Additional U.S. Rule of Interpretation 1(c), HTSUS, states: “a provision for parts of an article covers products solely or principally used as a part of such articles but a provision for “parts” or “parts and accessories” shall not prevail over a specific provision for such part or accessory.” The only other relevant provision is heading 6304, HTSUS, which provides for other furnishing articles. The EN 63.04 states that the heading 6304 includes “furnishing articles of textile materials . . .for use in the home, public buildings, theatres, churches, etc., and similar articles used in ships railway carriages, aircraft, trailer caravans, motor cars, etc.” These seat covers are “ejusdem generis” or “of the same kind” of articles as the exemplars, such as cushion covers and loose covers for furniture, listed in the EN.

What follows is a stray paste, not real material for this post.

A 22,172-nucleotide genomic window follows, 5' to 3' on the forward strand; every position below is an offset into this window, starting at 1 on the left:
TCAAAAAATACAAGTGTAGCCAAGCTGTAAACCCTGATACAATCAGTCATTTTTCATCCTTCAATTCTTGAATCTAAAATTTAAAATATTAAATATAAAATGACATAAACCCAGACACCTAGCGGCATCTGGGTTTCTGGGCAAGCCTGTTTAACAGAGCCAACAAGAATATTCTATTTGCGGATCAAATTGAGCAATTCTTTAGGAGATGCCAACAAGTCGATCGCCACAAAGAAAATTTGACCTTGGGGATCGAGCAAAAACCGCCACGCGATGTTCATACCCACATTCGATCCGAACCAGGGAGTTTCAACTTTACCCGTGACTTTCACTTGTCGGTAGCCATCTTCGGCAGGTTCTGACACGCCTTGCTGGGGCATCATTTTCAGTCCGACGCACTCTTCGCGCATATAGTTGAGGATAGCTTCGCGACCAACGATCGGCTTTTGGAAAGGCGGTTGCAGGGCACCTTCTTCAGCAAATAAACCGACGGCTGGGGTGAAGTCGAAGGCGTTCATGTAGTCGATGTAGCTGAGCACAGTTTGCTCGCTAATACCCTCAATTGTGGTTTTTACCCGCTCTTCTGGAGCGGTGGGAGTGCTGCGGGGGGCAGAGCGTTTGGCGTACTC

However, heading 6304, HTSUS, is a general heading or basket provision, as evidenced by the word “other.” See The Item Company v U.S., 98 F. 3d 1294, 1296 (CAFC 1996). Classification of imported merchandise in a basket provision is only appropriate if there is no tariff category that covers the merchandise more specifically. See EM Industries v.U.S. , F. Supp. 1473, 1480 (1998) ("'Basket' or residual provisions of HTSUS Headings . . . are intended as a broad catch-all to encompass the classification of articles for which there is no more specifically applicable subheading."). Thus, heading 8708, HTSUS, prevails over heading 6304, HTSUS. The merchandise is accordingly classified in subheading 8708.99.80, HTSUS. As we have established that automobile accessories fit directly on automobile seats, they are more narrowly defined as such than as other furnishing articles.